- Heather Dinich, ESPN Staff Writer
- 0 Shares
There is bad, and then there is historically bad.
ESPN.com today is interested in the latter, and the 1994 1-10 Georgia Tech team fits the bill, as it hit rock bottom with an 0-8 record in conference play that resulted in the firing of Bill Lewis with three games left in the regular season.
Georgia Tech was only four years removed from its 1990 national title and the program had fallen quickly. The Jackets suffered through back-to-back 5-6 seasons before plummeting to one win in 1994. Everything Bobby Ross had built up came crashing down that year. Georgia Tech’s only win was against Western Carolina in the second week of the season, and defensive coordinator George O’Leary was named interim head coach heading into the Nov. 12 game against Clemson. Many agree this team woefully underachieved, but expectations were also too high because of the national title under Ross.
“It was a rough year all around,” said ESPN.com's Tom Luginbill, who was the quarterback of the team that year. “The expectations were to be much better than that, but I don’t think we had the right recipe for success when it came to personalities and things of that nature as a whole.”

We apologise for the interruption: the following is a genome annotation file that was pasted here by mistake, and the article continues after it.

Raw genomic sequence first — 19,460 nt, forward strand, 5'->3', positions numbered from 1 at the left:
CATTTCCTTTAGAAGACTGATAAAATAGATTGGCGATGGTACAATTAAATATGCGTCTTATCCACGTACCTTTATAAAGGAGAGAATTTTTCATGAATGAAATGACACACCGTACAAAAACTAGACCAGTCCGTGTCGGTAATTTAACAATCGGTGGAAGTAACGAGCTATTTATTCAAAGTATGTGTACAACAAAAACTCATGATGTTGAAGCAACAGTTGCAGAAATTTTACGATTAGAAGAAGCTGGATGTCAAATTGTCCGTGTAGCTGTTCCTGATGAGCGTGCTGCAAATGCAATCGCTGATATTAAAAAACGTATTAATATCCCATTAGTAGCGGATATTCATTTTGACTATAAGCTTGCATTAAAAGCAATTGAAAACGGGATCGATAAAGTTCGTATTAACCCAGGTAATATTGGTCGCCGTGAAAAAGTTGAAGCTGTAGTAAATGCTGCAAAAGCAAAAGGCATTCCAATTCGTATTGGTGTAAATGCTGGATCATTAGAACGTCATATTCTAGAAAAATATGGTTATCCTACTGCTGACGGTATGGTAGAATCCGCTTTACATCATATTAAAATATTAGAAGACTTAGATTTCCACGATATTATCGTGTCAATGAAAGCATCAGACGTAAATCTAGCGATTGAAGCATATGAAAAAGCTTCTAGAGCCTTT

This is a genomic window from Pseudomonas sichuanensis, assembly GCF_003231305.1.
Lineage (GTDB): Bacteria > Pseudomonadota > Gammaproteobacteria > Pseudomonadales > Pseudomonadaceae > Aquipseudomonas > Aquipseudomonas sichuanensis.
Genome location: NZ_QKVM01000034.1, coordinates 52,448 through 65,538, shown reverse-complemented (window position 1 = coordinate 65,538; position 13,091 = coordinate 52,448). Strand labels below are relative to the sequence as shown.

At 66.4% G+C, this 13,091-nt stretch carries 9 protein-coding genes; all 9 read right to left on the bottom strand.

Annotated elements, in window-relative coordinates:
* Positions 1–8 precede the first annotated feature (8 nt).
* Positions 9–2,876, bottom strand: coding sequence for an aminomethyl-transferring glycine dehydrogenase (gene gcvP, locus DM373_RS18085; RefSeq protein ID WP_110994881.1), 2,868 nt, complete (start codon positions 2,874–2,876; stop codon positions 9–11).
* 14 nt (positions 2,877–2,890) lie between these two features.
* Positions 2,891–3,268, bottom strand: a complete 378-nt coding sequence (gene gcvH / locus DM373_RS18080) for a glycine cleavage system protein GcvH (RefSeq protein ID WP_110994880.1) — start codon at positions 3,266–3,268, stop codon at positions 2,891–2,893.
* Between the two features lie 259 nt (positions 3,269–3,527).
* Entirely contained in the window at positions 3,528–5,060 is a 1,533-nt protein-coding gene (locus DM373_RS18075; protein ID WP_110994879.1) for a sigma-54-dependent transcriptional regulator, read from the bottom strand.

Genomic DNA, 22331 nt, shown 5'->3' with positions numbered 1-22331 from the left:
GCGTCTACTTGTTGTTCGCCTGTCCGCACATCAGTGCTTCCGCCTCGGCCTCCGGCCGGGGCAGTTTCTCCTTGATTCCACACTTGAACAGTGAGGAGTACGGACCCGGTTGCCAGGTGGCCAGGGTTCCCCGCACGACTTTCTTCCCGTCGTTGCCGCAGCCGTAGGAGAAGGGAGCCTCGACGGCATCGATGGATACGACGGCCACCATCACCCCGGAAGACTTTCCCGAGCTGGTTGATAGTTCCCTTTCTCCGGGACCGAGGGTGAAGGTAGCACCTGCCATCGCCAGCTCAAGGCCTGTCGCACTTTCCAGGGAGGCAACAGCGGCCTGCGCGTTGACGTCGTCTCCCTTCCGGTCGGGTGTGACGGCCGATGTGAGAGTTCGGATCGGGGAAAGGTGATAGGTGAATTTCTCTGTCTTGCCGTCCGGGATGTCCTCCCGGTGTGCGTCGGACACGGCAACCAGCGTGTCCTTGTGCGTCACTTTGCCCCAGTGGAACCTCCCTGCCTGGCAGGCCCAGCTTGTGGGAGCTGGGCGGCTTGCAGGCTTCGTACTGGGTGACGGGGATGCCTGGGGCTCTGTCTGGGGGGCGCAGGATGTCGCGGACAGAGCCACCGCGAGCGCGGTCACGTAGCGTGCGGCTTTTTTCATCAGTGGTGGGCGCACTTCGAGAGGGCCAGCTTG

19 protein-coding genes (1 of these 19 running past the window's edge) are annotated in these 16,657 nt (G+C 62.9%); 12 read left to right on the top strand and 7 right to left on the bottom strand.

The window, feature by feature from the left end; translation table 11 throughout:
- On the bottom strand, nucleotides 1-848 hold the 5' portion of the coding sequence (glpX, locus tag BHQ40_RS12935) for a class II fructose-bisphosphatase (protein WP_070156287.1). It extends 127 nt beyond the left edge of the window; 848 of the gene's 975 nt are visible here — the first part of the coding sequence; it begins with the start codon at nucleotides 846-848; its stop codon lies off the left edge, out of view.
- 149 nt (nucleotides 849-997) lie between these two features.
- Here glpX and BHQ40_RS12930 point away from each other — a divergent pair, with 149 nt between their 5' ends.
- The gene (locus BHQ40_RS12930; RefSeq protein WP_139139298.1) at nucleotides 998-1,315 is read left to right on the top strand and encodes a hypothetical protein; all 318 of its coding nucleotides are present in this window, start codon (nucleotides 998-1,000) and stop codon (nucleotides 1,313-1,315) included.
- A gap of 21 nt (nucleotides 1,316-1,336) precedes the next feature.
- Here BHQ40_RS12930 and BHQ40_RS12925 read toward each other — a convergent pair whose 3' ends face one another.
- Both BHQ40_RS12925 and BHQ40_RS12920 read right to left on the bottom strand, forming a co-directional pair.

Despite its abysmal record, Georgia Tech set five school passing records that year and Luginbill was named the ACC’s Rookie of the Year. He still ranks among the school’s best signal-callers, even though he only played there one season. Luginbill had transferred in from a junior college and won the starting job.
“In my opinion, our losses had more to do with internal dynamics and lack of team chemistry and camaraderie than it did talent,” said Luginbill, now the senior national recruiting analyst for ESPN.com. “We weren’t a very good team, but we weren’t 1-10. We were talented enough to be a .500 team, maybe even better. We were more talented than what our record was, but in the intangibles, we were exactly what our record was.”
3dAndrea Adelson and Matt Fortuna